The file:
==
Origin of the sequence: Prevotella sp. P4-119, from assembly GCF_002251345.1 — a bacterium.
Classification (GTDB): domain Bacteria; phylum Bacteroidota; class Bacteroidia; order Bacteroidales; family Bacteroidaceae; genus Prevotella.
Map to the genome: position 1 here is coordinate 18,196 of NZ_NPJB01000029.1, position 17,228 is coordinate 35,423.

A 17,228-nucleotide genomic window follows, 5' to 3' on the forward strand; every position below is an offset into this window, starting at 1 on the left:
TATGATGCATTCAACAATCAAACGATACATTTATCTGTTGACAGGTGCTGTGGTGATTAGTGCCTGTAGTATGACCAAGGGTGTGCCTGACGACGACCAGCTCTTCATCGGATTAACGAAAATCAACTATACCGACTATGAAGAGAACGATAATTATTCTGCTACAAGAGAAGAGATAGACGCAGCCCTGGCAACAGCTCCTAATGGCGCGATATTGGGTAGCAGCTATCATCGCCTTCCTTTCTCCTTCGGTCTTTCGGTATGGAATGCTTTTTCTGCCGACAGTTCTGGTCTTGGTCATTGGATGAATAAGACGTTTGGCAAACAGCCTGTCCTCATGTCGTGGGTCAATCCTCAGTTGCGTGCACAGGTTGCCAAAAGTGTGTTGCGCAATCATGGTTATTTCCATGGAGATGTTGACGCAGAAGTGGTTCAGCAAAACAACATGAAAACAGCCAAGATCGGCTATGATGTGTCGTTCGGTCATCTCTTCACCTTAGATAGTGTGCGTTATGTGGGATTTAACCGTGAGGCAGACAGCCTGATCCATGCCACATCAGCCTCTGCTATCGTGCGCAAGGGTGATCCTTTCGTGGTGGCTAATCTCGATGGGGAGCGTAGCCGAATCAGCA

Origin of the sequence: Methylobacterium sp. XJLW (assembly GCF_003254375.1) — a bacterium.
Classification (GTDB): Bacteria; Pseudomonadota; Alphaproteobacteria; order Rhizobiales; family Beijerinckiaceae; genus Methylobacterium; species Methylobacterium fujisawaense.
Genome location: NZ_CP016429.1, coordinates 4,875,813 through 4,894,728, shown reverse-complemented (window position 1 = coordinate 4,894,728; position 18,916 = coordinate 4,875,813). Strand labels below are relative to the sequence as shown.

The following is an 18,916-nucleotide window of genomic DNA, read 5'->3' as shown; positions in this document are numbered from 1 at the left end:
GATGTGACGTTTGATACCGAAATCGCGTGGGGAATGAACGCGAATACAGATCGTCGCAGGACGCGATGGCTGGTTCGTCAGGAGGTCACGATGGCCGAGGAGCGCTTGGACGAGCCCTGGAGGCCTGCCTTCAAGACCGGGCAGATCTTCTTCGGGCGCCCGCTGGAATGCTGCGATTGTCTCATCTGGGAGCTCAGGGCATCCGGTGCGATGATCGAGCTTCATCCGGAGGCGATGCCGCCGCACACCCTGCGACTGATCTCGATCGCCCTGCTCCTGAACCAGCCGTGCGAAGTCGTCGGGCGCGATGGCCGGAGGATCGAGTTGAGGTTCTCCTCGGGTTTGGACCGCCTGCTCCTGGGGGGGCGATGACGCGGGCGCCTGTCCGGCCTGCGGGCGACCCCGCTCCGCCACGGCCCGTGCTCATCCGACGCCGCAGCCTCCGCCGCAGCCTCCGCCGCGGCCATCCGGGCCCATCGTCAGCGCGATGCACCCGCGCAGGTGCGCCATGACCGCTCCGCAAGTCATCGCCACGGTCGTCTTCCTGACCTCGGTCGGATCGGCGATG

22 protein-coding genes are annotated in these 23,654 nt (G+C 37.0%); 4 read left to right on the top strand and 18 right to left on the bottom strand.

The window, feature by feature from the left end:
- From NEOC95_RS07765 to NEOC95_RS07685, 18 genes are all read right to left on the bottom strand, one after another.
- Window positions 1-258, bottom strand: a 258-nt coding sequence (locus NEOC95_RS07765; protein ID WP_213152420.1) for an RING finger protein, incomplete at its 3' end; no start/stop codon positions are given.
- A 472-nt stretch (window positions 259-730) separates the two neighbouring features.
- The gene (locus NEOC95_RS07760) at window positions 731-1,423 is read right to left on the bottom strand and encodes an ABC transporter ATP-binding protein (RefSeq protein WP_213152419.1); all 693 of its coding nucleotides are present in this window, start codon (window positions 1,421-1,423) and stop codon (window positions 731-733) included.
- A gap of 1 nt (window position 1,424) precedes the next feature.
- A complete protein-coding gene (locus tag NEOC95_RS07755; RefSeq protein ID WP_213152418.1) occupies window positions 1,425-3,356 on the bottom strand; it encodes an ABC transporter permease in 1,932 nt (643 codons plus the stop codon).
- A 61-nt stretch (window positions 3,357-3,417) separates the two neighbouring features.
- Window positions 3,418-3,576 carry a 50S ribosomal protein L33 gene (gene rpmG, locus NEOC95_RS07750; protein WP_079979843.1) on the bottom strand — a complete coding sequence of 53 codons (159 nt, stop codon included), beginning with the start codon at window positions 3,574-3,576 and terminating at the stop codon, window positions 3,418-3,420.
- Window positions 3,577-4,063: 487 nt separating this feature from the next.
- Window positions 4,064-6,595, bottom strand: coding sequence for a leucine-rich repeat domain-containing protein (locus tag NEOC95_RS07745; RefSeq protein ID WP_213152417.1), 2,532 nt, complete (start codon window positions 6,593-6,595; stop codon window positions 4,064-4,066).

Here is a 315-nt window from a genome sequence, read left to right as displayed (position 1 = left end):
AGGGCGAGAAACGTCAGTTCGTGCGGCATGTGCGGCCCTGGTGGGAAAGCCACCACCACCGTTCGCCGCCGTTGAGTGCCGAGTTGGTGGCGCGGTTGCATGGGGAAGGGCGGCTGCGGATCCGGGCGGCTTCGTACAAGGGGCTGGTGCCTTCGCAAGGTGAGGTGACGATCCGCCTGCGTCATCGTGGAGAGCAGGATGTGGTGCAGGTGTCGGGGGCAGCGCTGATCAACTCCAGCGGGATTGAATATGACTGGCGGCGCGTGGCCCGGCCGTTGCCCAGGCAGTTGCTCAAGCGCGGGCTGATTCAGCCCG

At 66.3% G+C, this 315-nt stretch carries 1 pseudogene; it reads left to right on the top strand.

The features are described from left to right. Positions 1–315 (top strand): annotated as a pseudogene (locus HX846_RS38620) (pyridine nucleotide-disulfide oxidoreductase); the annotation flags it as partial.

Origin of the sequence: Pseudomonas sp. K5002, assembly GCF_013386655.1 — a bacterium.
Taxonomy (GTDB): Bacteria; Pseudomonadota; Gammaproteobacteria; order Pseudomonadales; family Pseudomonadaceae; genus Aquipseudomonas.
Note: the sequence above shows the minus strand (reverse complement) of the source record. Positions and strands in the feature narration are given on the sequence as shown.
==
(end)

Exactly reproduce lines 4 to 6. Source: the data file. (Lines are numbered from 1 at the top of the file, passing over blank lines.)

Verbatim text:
A 17,228-nucleotide genomic window follows, 5' to 3' on the forward strand; every position below is an offset into this window, starting at 1 on the left:
TATGATGCATTCAACAATCAAACGATACATTTATCTGTTGACAGGTGCTGTGGTGATTAGTGCCTGTAGTATGACCAAGGGTGTGCCTGACGACGACCAGCTCTTCATCGGATTAACGAAAATCAACTATACCGACTATGAAGAGAACGATAATTATTCTGCTACAAGAGAAGAGATAGACGCAGCCCTGGCAACAGCTCCTAATGGCGCGATATTGGGTAGCAGCTATCATCGCCTTCCTTTCTCCTTCGGTCTTTCGGTATGGAATGCTTTTTCTGCCGACAGTTCTGGTCTTGGTCATTGGATGAATAAGACGTTTGGCAAACAGCCTGTCCTCATGTCGTGGGTCAATCCTCAGTTGCGTGCACAGGTTGCCAAAAGTGTGTTGCGCAATCATGGTTATTTCCATGGAGATGTTGACGCAGAAGTGGTTCAGCAAAACAACATGAAAACAGCCAAGATCGGCTATGATGTGTCGTTCGGTCATCTCTTCACCTTAGATAGTGTGCGTTATGTGGGATTTAACCGTGAGGCAGACAGCCTGATCCATGCCACATCAGCCTCTGCTATCGTGCGCAAGGGTGATCCTTTCGTGGTGGCTAATCTCGATGGGGAGCGTAGCCGAATCAGCA

Origin of the sequence: Methylobacterium sp. XJLW (assembly GCF_003254375.1) — a bacterium.